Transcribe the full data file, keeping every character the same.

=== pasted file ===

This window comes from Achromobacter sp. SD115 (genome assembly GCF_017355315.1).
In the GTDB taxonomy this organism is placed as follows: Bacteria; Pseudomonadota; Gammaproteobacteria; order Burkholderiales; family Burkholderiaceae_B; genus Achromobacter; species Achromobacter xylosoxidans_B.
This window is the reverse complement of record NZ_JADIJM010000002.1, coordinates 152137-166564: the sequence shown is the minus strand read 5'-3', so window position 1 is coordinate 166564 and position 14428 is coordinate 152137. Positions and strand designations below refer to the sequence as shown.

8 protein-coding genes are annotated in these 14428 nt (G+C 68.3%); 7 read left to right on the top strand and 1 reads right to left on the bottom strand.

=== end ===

This window comes from Achromobacter sp. SD115 (genome assembly GCF_017355315.1).
In the GTDB taxonomy this organism is placed as follows: Bacteria; Pseudomonadota; Gammaproteobacteria; order Burkholderiales; family Burkholderiaceae_B; genus Achromobacter; species Achromobacter xylosoxidans_B.
This window is the reverse complement of record NZ_JADIJM010000002.1, coordinates 152137-166564: the sequence shown is the minus strand read 5'-3', so window position 1 is coordinate 166564 and position 14428 is coordinate 152137. Positions and strand designations below refer to the sequence as shown.

8 protein-coding genes are annotated in these 14428 nt (G+C 68.3%); 7 read left to right on the top strand and 1 reads right to left on the bottom strand.